• pietbmw2

    hello
    can you tell on what scale these maps are??
    can’t really find it on the site , or don’t see it right now

    thanks
    piet

    • extremecarver

      On windows it’s at the top of the download list – on OSx they are hard to find – correct. CTRL-F „legend“ – it’s listed under the europe countries maps with name legend.
      and well – scale doesn’t matter…

  • gbal

    Hi Felix.
    I find on Europe Map some Highway set as UCL. It seems to me that they correspond to UNCL (Unclassified) attribute mentioned in this document: http://wiki.openstreetmap.org/wiki/Key:highway
    Am I right?
    Ciao

  • gbal

    I could add only one pict instead the declared 3.
    Then I add the other two on next posts.

  • gbal

    Hi Felix,
    have a happy new year in first.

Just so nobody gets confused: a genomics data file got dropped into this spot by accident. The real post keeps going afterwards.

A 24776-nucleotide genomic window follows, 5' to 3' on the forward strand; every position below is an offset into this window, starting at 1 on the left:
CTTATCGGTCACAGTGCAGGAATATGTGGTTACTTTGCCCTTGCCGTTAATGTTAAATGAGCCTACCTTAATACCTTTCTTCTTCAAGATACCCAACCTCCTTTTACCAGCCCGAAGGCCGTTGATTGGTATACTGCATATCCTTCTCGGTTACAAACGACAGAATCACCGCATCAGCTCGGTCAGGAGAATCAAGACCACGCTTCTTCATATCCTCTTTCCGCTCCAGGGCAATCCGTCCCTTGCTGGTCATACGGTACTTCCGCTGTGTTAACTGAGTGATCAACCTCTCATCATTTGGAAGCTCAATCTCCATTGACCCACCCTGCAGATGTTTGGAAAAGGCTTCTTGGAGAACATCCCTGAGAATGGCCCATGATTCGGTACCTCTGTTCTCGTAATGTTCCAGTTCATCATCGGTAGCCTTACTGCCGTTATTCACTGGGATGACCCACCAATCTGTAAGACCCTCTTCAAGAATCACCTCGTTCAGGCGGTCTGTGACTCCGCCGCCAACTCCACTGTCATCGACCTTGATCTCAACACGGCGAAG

I’m writing about a track type you assigned to a trail that I followed with my MTB last 31/12/2016.
    The track is classified as XBK (no bicycle or prohibited bicycle) but I saw this is instead an allowed track for the MTB because this is one of the training routes of the local MTB School as you can see on the enclosed pictures.
    Just to localize the tile or zone I show also the coordinates of a summit I reached.
    Regards
    Giulio (gbal)

  • solitone

    I’ve noticed that when the value in incline tag is numeric, mtb:scale:uphill is not rendered–i.e. if incline=15% or incline=-10%, there is no indication as to the incline on the map, even if mtb:scale:uphill is set. It works when inline=up or incline=down, though.

  • solitone

    Regarding mapping paths in OSM, when a path is not allowed to bicycles but only to pedestrians, can I use „access=no, foot=yes“, or is it better to specify „access=no, bicycles=no, foot=yes“? „bicycles=no“ would be redundant, as I would already have „access=no“, but what do you think?

    • extremecarver

      Well – you should only map bicycle=no if it is explicitly forbidden (by a streetsign). access=no & foot=yes would mean the same essentially – but I won’t map the crosses to tell it’s forbidden – because I assume it’s illegal but mostly tolerated to still mtb. I.e. in Austria if mtbiking is not explicitely allowed – it is forbidden everywhere – so we have to break the law if we want to mtbike.